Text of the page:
MasterCard International is cutting its board of directors from 31 to 17 members, the association announced Wednesday.

The move is in line with expectations and conforms to the wishes of Citigroup, which said it is tilting its card business toward MasterCard.

Among MasterCard's new slate of board nominees is Robert B. Willumstad, head of global consumer lending for Citigroup, who oversees the cards business. Before Citibank merged with Travelers Group, he previously served on MasterCard's board as a representative of Travelers.

He would be the only Citigroup representative; two Citigroup executives sat on the Visa board until recently.

MasterCard said voting proxies for the new board have been sent to members, and the first meeting will be March 25.

MasterCard also said it has appointed an executive to "work with regional heads in the development of our relationship with Citigroup outside the United States," said a spokeswoman.

Citigroup co-chairman John Reed and consumer banking co-chief Robert Lipp resigned from the Visa U.S.A. board Feb. 5, apparently dissatisfied with Visa's rules. Citi has wanted to emphasize its own brand over those of the card associations.

"We believe the restructuring of MasterCard makes it an association more in line with our strategic thinking," said Susan Weeks, a Citigroup spokeswoman. "As a result of that, we think over time we will issue a larger proportion of MasterCards in the future, but we still will continue to issue Visa."

Ms. Weeks said MasterCard's moves - which include an internal reorganization announced last month - "return more control to the individual issuers," which is what Citigroup favors.

Robert W. Selander, president and chief executive officer of MasterCard, said the changes reflect his company's "leadership, flexibility, and intense focus on serving our most important customers."

The new MasterCard board would consist of representatives from seven U.S. card issuers and nine foreign ones, plus Mr. Selander. Donald L. Boudreau, vice chairman of Chase Manhattan Corp., will remain chairman of the board.

The other U.S. issuers that retain representation are: MBNA Corp., Metris Cos., USAA Federal Savings Bank, Household International, and Mellon Bancorp. Household recently sold off portions of its portfolio, and Mellon said it plans to sell its card accounts.

Departing from the board will be representatives of BankBoston Corp., KeyCorp, Europay International, and GE Capital Corp., which has largely left the bank card business.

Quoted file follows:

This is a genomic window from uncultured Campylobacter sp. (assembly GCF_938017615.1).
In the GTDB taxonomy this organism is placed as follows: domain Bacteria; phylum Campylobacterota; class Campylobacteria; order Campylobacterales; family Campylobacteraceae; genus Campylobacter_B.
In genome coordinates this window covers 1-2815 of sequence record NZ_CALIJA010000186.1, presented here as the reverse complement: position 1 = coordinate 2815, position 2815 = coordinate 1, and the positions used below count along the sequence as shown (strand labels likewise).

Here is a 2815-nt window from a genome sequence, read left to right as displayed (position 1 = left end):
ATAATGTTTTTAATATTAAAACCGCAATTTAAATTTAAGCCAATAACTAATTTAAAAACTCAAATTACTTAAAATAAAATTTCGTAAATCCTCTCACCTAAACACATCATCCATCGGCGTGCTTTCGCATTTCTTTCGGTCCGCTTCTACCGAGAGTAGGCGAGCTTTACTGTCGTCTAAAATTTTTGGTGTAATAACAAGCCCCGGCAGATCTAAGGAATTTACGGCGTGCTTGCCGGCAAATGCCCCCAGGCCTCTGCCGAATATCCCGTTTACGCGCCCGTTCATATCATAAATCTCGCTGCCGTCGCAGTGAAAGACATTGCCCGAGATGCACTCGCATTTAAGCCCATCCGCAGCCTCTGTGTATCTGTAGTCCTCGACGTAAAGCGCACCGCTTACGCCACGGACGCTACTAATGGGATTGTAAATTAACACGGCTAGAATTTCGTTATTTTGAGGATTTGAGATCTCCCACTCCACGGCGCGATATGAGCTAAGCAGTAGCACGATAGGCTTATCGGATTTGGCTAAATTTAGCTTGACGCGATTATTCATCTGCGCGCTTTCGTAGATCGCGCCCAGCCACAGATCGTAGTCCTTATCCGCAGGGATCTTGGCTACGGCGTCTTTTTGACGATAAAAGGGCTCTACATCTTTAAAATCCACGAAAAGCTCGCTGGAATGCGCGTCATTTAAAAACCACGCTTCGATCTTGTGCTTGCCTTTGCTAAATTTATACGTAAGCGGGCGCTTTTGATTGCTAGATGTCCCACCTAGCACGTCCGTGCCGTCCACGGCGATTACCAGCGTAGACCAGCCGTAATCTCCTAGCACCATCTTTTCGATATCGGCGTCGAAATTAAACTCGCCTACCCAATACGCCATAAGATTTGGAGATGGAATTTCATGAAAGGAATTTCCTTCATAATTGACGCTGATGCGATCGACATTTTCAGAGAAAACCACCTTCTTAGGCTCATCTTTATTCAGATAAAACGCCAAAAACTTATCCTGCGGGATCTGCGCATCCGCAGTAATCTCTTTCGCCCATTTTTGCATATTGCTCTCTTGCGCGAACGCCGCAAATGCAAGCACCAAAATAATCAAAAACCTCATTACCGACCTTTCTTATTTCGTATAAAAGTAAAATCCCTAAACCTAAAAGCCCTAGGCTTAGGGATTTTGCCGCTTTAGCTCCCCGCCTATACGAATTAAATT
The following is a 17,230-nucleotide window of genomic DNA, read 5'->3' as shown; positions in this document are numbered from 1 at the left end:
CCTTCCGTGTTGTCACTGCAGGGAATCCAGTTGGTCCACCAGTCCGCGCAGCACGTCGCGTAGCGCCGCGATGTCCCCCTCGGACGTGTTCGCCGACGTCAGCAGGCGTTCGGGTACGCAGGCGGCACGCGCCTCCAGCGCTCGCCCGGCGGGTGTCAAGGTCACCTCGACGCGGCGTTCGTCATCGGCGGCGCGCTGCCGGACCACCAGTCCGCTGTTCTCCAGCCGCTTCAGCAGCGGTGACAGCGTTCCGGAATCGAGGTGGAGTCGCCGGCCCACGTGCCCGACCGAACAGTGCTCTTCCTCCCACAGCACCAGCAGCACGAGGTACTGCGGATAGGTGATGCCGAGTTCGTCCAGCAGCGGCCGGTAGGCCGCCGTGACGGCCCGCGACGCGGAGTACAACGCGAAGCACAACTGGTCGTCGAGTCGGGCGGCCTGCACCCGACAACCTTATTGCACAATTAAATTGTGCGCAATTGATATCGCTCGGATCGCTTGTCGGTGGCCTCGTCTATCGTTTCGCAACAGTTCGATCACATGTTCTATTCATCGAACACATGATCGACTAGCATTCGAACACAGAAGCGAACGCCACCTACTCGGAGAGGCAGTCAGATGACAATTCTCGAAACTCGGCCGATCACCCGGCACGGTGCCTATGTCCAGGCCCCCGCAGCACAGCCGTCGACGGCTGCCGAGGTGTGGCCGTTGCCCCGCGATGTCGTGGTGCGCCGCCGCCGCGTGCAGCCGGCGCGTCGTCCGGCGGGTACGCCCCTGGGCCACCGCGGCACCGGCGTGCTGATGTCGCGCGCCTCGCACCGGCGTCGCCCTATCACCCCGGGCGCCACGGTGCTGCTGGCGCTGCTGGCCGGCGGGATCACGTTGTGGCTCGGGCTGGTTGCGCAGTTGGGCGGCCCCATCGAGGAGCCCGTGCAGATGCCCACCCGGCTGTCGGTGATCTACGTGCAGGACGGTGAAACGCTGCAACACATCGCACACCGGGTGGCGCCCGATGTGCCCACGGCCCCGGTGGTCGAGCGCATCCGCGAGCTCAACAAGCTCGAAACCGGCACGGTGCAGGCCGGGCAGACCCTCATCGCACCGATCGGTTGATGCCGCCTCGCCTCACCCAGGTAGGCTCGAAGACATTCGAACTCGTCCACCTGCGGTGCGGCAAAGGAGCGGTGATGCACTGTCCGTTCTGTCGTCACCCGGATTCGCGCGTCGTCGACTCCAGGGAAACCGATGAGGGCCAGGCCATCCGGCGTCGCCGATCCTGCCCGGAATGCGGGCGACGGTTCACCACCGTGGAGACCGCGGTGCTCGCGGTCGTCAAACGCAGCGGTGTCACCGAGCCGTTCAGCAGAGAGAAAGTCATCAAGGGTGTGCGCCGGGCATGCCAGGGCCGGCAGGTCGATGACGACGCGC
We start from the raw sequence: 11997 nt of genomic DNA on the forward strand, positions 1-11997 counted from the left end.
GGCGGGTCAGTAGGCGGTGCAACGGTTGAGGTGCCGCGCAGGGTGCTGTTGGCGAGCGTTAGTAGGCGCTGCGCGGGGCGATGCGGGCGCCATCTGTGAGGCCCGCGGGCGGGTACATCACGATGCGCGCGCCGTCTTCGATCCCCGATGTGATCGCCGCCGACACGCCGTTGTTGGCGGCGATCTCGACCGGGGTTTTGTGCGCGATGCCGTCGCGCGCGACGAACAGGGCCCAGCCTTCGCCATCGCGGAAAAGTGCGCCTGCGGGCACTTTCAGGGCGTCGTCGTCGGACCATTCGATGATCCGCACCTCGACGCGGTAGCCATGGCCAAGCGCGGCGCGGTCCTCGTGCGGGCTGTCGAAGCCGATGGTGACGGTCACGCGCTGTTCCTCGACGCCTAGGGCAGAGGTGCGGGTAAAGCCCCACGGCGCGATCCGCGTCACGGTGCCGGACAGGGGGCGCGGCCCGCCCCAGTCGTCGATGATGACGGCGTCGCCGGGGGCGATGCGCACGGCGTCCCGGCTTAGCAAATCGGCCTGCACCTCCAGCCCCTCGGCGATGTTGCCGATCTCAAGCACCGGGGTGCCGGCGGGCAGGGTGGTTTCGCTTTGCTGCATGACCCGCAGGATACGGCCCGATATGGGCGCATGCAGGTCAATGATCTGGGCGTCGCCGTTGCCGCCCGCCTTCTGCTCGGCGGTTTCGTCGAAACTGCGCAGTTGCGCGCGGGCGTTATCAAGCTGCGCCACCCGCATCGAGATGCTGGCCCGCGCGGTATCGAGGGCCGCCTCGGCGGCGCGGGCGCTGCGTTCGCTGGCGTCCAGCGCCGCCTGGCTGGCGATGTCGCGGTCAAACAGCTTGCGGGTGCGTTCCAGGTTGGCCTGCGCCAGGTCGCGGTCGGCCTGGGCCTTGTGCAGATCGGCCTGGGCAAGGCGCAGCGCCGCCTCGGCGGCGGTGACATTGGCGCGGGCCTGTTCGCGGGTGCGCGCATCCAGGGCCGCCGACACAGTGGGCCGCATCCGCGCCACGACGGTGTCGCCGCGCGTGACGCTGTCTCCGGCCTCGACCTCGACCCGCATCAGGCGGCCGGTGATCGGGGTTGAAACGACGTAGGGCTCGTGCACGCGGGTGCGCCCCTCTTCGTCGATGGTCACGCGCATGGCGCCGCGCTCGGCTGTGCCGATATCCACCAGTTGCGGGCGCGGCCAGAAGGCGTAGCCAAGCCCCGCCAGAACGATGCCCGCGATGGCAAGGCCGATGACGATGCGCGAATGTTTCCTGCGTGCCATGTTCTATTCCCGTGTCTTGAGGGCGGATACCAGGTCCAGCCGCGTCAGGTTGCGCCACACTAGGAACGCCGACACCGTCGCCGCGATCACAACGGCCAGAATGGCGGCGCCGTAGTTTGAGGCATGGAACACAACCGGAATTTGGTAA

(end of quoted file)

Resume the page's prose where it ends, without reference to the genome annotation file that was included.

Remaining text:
MasterCard's executive committee decided that a 31-person board was too unwieldy and determined that 17 members was the "optimum size," especially "in light of the consolidation in the industry," said Sharon Gamsin, a MasterCard spokeswoman.

Visa International has 23 board members.

"Not surprisingly, some of our larger members will play a role in the governance of the organization," Ms. Gamsin said. "Smaller members will continue to participate on regional boards and numerous committees."

In an internal announcement last week, MasterCard also elaborated on a structural reorganization it made public Feb. 17. At that time, five business line heads were named, cutting back from the 11 people who had previously reported to Mr. Selander, who is a former Citibank executive.

In a shift away from geographical divisions, MasterCard had named Alan J. Heuer, formerly president of the U.S. region, senior executive vice president in charge of all customer-related activities.

Filling in some blanks in the organizational chart, MasterCard Wednesday named three of the regional heads who will report to Mr. Heuer. Jean F. Rozwadowski, who has overseen Europe, the Middle East, and Africa, will move to the region representing Latin America and the Caribbean, succeeding Richard N. Child, who resigned.

Donald Van Stone, who previously reported to Mr. Rozwadowski as senior vice president for the Middle East and Africa, has been named to Mr. Rozwadowski's former position, and Andre Sekulik remains head of Asia- Pacific. No regional executive has been named for North America yet.

Two executives reporting to Mr. Heuer will be responsible for relationships with the top 10 MasterCard members globally: G. Henry Mundt 3d, who has until recently served as executive vice president of global deposit access (debit) products; and Gary Flood, senior vice president of member relations. New titles have not been announced.

Gary Heatherington, who had been running MasterCard's Canadian operation, will be responsible for "developing our approach to working with the next 40 largest members," Ms. Gamsin said.

Nicholas A. Utton, until now senior vice president of marketing, will oversee global marketing and report to Mr. Heuer. Joseph V. Tripodi, an executive vice president of global marketing who reported to Mr. Selander, has resigned to join Seagram Co. as chief marketing officer.

Ann Camarillo, senior vice president of member relations, will be in charge of non-U.S. relations with Citigroup.

Creating a dedicated position for Citigroup "is nothing more than common sense," said Mark Sievewright, a former British banker and Europay executive. "I think they would deserve it, given their size."

Mr. Sievewright, who is now president of PSI Global in Tampa, a market research firm, said MasterCard made a good decision in weighting its board toward international members, who may have more expertise than U.S. members in growing payment instruments such as debit and smart cards.

"Visa has put a lot of effort into communicating its emphasis on these emerging technologies," Mr. Sievewright said. "I think what MasterCard is saying is, 'The world is global, we have to be a global organization, and we have to reflect that in our board composition.' " u

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